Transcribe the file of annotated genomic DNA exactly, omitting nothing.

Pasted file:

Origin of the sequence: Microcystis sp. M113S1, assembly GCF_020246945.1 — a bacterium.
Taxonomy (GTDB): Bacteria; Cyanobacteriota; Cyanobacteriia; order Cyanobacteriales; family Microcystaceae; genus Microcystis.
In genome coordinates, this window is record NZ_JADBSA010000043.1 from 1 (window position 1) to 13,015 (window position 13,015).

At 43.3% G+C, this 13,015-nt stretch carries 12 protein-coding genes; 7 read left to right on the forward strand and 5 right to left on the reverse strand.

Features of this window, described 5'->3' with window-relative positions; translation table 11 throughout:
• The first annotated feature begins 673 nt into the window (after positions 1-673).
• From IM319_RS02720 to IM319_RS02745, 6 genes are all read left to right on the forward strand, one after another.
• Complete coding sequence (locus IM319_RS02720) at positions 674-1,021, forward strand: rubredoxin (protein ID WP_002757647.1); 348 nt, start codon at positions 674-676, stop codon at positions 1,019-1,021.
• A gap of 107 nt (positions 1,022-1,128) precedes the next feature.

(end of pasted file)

Origin of the sequence: Microcystis sp. M113S1, assembly GCF_020246945.1 — a bacterium.
Taxonomy (GTDB): Bacteria; Cyanobacteriota; Cyanobacteriia; order Cyanobacteriales; family Microcystaceae; genus Microcystis.
In genome coordinates, this window is record NZ_JADBSA010000043.1 from 1 (window position 1) to 13,015 (window position 13,015).

At 43.3% G+C, this 13,015-nt stretch carries 12 protein-coding genes; 7 read left to right on the forward strand and 5 right to left on the reverse strand.

Features of this window, described 5'->3' with window-relative positions; translation table 11 throughout:
• The first annotated feature begins 673 nt into the window (after positions 1-673).
• From IM319_RS02720 to IM319_RS02745, 6 genes are all read left to right on the forward strand, one after another.
• Complete coding sequence (locus IM319_RS02720) at positions 674-1,021, forward strand: rubredoxin (protein ID WP_002757647.1); 348 nt, start codon at positions 674-676, stop codon at positions 1,019-1,021.
• A gap of 107 nt (positions 1,022-1,128) precedes the next feature.